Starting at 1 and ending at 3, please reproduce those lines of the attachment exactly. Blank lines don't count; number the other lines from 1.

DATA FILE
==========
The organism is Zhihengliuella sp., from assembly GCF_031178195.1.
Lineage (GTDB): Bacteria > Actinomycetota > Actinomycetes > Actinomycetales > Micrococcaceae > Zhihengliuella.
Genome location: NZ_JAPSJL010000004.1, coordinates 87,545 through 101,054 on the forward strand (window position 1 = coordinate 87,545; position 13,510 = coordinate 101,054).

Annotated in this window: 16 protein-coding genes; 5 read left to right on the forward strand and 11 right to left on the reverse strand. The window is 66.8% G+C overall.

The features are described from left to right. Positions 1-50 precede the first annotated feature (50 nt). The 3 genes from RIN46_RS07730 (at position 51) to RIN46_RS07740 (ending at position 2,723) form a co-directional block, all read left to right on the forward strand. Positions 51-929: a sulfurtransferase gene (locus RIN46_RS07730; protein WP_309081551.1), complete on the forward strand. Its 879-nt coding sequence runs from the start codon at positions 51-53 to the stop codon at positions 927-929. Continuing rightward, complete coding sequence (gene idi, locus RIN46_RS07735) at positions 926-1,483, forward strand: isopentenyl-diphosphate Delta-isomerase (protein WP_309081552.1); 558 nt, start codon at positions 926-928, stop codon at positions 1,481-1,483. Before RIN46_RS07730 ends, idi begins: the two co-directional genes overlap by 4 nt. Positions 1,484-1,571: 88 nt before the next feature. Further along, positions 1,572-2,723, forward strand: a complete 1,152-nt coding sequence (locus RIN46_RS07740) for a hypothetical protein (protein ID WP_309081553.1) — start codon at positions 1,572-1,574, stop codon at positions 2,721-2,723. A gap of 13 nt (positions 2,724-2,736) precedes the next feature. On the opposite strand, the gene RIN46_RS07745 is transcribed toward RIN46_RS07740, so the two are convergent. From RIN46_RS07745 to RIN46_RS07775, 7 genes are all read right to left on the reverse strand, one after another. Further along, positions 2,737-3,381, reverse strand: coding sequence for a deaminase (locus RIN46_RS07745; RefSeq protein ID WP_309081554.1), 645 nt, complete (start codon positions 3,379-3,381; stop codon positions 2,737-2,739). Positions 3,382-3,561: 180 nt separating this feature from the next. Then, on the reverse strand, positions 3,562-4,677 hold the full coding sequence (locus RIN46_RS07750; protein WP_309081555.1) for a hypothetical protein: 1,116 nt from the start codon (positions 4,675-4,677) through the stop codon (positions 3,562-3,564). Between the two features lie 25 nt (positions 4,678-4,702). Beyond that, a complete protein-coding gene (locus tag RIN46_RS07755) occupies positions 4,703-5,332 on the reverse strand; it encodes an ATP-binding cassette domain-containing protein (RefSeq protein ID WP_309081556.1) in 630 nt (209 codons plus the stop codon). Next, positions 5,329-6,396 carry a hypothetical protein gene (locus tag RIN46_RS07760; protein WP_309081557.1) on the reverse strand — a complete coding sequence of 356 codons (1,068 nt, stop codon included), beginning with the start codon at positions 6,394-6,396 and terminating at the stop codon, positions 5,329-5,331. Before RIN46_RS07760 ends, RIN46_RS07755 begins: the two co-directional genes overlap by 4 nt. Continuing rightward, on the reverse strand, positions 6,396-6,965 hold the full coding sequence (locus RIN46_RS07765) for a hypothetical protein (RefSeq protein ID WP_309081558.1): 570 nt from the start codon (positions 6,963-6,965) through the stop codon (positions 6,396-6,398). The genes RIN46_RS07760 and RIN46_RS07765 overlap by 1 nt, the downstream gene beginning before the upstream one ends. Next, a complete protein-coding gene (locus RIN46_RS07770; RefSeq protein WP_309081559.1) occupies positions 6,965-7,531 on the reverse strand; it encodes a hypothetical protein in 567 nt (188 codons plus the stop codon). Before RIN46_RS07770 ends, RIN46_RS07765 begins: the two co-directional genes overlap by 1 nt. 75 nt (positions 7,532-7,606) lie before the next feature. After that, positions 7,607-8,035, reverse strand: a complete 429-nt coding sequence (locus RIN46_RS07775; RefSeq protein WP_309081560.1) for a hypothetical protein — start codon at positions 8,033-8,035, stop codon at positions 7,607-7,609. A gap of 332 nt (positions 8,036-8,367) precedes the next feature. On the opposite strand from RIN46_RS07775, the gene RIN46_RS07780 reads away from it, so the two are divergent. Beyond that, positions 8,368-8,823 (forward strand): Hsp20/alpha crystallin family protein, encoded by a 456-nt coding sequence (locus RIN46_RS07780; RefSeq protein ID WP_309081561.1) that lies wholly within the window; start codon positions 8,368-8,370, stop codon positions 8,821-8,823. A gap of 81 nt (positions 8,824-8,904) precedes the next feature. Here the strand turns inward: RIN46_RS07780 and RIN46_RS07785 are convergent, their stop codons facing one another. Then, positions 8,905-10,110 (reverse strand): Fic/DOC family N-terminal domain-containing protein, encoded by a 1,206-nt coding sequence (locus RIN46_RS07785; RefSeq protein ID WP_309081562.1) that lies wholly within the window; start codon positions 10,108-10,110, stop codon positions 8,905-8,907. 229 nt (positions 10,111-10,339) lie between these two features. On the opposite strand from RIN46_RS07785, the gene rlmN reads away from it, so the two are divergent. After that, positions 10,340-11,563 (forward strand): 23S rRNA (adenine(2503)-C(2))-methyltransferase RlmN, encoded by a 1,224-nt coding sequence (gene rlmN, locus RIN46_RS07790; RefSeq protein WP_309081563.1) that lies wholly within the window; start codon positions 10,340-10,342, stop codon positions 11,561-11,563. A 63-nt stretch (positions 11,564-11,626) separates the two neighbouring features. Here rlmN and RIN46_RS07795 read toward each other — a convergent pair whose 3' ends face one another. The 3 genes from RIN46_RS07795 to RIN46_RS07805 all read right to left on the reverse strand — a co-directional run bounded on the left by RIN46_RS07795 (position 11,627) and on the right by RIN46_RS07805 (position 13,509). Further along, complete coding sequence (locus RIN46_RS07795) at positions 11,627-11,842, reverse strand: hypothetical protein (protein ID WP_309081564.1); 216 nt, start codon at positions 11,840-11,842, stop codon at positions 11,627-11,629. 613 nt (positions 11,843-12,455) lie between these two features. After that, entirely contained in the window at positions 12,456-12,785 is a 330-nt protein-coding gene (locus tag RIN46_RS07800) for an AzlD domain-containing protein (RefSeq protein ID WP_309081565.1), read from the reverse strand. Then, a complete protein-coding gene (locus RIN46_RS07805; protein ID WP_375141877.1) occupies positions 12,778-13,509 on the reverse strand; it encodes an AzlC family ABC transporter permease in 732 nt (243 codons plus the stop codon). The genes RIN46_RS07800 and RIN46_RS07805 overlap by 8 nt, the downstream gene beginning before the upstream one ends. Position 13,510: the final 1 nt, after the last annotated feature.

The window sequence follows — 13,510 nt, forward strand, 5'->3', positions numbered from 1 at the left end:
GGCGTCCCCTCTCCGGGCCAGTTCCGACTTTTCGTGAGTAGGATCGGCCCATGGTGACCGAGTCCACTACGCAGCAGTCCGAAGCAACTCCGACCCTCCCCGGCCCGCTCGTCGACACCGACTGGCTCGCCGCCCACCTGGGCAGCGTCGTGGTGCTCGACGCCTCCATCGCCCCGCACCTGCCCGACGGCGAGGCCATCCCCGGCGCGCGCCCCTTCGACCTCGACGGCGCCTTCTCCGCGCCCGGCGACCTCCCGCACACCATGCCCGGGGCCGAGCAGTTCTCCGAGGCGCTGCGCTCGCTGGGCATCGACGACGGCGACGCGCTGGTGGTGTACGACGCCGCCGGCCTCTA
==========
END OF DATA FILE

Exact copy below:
The organism is Zhihengliuella sp., from assembly GCF_031178195.1.
Lineage (GTDB): Bacteria > Actinomycetota > Actinomycetes > Actinomycetales > Micrococcaceae > Zhihengliuella.
Genome location: NZ_JAPSJL010000004.1, coordinates 87,545 through 101,054 on the forward strand (window position 1 = coordinate 87,545; position 13,510 = coordinate 101,054).